Thermochemistry: Units of Energy
To measure the amount of energy involved in chemical reactions, we must have a unit of energy. Over the decades many units have emerged, some more useful than others. The SI energy unit is derived from the SI base units. The unit is the joule, J, and it is based upon 1 J = 1 kg m2/s2.
If you dropped 2 kg of butter on your foot from a height of about 10 cm, you would deliver about 1 J of energy to your foot. This is actually a very small amount of energy, especially when we consider chemicals reacting on a mole scale. A more common unit is the kilojoule, kJ, which is equal to 1000 J.
The Special Place of Heat
One of the important facts about our world is that all forms of energy can be converted quantitatively into heat. For example, the mechanical energy of a moving car is converted entirely into heat by the frictional action of the brakes, and the brake shoes and drums become very hot indeed. When a current of electrons is directed into a poor conductor, something with high resistance such as the heating element in a toaster, the electrical energy changes into mostly heat with some light. The full convertibility of energy in other forms into heat gives us a way to measure the other kinds of energy, and the measurement of heat is relatively simple.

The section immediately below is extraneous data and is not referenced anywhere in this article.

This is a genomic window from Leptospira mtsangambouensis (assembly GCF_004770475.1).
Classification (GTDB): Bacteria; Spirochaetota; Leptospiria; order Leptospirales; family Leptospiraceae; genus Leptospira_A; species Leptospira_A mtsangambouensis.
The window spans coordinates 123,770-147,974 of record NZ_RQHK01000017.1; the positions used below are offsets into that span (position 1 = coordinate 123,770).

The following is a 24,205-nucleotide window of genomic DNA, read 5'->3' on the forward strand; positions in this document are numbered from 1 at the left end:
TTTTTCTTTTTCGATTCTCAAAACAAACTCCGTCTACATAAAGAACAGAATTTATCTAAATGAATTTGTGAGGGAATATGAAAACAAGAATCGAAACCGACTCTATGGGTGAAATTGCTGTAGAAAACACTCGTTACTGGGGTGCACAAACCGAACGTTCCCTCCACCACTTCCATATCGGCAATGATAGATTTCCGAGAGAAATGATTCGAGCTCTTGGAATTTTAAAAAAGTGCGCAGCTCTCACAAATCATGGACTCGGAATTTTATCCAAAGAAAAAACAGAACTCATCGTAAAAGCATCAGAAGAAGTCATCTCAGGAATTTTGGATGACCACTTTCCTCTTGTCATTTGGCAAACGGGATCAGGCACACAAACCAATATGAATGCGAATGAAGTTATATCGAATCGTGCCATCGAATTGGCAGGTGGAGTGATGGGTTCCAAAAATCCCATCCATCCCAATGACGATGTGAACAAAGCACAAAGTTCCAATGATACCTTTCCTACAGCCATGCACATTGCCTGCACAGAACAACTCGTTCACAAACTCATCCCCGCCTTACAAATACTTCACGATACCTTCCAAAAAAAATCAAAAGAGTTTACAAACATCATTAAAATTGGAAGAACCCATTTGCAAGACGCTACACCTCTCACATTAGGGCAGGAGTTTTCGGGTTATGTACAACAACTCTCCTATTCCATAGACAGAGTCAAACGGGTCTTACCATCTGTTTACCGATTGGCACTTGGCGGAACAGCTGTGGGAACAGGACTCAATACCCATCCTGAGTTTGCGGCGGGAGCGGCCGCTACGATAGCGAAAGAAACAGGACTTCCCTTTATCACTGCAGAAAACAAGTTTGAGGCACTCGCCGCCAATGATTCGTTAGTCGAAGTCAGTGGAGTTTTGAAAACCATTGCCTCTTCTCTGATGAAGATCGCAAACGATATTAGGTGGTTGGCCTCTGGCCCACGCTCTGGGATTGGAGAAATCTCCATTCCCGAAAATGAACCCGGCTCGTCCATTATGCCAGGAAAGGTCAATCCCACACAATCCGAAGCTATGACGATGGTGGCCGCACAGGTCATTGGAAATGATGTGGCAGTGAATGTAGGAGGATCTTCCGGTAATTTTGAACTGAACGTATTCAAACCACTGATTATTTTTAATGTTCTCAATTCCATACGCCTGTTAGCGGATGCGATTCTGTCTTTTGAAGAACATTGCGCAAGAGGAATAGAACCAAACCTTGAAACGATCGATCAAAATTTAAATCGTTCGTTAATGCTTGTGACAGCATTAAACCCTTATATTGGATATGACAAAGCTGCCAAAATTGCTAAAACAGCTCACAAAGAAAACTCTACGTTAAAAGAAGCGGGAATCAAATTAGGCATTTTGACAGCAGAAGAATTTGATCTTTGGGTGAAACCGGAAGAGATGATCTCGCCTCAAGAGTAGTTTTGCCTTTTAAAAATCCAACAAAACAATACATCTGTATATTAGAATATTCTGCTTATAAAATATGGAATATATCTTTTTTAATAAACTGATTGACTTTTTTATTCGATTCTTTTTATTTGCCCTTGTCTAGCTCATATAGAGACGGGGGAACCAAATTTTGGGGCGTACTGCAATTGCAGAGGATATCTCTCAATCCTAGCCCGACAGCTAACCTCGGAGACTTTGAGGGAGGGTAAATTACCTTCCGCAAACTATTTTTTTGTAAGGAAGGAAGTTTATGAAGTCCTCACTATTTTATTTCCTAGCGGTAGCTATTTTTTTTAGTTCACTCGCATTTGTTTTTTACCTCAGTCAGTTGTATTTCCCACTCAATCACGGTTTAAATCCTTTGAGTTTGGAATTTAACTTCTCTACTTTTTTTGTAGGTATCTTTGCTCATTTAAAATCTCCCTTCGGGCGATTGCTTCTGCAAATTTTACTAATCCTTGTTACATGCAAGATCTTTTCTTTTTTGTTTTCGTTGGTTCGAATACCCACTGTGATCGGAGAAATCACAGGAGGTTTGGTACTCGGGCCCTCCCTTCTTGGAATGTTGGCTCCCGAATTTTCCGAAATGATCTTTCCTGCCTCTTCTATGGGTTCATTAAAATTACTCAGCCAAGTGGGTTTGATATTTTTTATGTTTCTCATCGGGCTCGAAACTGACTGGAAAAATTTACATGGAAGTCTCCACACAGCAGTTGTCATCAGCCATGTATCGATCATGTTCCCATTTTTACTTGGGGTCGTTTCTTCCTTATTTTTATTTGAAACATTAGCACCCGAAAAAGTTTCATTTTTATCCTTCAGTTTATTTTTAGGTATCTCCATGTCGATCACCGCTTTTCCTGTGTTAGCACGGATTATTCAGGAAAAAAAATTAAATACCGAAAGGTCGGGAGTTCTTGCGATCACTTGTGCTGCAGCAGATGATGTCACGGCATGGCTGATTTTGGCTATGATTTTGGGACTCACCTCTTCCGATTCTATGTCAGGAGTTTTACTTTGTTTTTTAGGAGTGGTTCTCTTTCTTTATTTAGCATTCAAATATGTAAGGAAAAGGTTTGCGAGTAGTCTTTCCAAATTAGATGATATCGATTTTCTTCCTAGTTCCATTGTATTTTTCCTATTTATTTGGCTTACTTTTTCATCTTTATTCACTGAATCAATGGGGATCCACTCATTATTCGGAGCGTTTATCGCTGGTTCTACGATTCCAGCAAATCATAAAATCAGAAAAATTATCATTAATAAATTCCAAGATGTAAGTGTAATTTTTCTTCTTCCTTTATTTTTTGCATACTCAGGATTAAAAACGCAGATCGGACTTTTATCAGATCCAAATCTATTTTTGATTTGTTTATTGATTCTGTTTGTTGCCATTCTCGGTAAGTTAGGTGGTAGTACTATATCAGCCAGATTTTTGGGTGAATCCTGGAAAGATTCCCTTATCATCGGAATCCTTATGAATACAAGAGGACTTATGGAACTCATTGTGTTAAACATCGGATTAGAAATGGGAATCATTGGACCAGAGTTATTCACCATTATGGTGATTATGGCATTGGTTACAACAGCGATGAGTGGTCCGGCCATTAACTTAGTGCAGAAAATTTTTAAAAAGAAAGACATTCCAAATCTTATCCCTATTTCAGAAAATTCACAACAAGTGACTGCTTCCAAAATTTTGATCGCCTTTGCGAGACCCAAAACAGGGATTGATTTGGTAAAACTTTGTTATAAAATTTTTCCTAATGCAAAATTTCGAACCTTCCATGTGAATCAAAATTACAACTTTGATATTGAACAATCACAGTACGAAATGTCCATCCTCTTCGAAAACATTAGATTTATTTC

The traditional unit of heat energy was the calorie, abbreviated cal, and was originally defined as the amount of heat needed to raise the temperature of 1 gram of water by 1 degree Celsius. The equivalent amount in Joules is 4.184 J.

ie. 1 cal = 4.184 J